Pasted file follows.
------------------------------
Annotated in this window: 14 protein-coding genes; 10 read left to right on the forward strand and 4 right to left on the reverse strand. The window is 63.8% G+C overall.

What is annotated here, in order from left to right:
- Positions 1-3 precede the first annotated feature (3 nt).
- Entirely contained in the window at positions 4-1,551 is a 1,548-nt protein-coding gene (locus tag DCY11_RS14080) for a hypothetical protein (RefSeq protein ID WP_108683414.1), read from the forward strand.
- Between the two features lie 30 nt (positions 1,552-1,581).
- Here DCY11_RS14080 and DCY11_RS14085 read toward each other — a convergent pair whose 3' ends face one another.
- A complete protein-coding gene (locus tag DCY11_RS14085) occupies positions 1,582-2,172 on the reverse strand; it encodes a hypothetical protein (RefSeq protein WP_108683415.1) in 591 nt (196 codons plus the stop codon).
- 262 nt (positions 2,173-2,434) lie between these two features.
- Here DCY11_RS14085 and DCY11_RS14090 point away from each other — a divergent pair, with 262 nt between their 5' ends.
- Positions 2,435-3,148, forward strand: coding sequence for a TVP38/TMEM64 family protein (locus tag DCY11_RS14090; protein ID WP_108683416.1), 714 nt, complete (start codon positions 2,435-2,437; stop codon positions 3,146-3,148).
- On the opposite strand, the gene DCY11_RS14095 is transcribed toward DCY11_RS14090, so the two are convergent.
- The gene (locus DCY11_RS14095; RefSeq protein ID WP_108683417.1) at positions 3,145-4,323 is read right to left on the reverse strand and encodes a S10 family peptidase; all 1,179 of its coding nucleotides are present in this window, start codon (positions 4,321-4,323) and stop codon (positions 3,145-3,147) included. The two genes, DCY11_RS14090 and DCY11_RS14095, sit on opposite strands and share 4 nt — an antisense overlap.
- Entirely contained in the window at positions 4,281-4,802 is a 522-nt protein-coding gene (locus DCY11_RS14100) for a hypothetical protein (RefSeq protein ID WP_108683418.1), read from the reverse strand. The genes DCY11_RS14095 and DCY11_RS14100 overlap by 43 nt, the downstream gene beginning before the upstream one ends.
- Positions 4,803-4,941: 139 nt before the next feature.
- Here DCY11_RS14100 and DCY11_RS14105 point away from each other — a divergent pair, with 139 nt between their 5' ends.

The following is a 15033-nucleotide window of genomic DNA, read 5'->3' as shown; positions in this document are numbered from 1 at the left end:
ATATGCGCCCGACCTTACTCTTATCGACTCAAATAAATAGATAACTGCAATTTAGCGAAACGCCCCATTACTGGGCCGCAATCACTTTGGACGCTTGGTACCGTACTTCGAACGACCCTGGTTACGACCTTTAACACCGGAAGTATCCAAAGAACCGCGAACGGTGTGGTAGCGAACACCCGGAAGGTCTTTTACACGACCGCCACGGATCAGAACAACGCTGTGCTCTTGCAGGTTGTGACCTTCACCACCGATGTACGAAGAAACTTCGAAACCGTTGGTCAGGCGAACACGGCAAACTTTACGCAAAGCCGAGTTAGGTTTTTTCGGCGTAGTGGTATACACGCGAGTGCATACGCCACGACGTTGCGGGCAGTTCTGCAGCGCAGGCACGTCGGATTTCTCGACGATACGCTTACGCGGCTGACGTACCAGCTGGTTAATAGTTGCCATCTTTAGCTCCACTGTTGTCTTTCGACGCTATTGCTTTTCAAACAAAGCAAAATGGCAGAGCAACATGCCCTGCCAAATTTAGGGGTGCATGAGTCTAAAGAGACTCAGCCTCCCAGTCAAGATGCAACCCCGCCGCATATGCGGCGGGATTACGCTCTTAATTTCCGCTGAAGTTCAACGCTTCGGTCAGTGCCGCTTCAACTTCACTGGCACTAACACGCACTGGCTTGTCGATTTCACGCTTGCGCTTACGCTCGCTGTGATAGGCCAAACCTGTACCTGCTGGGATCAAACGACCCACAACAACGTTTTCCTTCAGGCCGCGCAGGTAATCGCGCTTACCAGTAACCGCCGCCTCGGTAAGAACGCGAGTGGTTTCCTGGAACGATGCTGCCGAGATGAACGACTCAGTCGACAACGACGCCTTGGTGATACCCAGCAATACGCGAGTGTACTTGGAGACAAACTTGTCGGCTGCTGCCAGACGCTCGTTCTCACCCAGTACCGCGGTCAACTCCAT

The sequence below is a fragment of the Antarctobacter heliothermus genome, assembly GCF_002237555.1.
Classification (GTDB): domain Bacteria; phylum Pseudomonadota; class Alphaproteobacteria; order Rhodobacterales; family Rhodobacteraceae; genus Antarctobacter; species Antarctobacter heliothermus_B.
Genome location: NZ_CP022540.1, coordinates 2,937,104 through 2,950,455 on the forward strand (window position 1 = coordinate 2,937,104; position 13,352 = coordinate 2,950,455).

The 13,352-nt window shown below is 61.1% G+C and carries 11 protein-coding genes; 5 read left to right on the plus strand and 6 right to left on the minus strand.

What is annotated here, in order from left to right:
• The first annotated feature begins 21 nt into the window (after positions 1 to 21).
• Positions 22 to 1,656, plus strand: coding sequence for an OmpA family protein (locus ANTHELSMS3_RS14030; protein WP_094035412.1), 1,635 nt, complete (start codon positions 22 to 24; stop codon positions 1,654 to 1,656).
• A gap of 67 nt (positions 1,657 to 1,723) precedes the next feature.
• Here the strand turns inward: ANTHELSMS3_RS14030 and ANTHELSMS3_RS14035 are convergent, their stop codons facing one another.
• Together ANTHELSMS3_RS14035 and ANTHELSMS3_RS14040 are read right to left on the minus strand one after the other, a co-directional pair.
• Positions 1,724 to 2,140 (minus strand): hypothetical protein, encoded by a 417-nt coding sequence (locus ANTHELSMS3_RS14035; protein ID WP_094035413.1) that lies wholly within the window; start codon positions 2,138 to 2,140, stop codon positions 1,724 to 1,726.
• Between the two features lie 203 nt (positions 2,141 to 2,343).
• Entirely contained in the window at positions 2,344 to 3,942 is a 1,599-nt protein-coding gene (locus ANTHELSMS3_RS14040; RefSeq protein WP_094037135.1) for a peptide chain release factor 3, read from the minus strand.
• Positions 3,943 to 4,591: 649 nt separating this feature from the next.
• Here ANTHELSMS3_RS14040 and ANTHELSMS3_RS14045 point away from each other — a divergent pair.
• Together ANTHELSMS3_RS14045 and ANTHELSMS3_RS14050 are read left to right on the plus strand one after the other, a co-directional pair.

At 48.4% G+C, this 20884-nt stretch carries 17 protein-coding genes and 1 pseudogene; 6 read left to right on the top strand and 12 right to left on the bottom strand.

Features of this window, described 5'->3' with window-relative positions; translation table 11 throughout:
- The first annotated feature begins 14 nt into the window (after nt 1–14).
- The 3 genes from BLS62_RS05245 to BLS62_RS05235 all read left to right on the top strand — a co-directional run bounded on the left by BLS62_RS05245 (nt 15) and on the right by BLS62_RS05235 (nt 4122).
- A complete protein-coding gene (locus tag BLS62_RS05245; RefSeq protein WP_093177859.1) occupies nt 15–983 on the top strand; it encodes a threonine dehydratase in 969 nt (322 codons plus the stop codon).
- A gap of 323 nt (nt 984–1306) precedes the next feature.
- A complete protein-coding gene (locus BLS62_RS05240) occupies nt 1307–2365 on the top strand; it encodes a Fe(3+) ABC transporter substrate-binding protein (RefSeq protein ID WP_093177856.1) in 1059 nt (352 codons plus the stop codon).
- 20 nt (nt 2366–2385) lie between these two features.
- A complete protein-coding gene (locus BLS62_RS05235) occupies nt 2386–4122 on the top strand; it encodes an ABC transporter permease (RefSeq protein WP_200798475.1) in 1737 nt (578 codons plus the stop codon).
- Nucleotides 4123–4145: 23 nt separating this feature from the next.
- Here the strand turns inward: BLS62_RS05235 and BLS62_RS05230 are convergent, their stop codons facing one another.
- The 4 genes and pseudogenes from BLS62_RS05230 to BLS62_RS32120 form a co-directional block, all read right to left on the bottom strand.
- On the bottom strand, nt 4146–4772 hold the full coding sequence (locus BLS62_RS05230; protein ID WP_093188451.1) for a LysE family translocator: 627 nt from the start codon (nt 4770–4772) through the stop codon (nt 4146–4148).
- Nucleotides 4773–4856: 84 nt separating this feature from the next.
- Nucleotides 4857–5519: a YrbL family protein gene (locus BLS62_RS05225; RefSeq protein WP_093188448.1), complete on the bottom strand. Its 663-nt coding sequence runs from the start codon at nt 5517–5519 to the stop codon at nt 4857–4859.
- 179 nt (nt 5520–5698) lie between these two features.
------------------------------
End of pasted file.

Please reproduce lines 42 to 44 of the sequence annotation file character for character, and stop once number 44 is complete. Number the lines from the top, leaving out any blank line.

- A complete protein-coding gene (locus BLS62_RS05235) occupies nt 2386–4122 on the top strand; it encodes an ABC transporter permease (RefSeq protein WP_200798475.1) in 1737 nt (578 codons plus the stop codon).
- Nucleotides 4123–4145: 23 nt separating this feature from the next.
- Here the strand turns inward: BLS62_RS05235 and BLS62_RS05230 are convergent, their stop codons facing one another.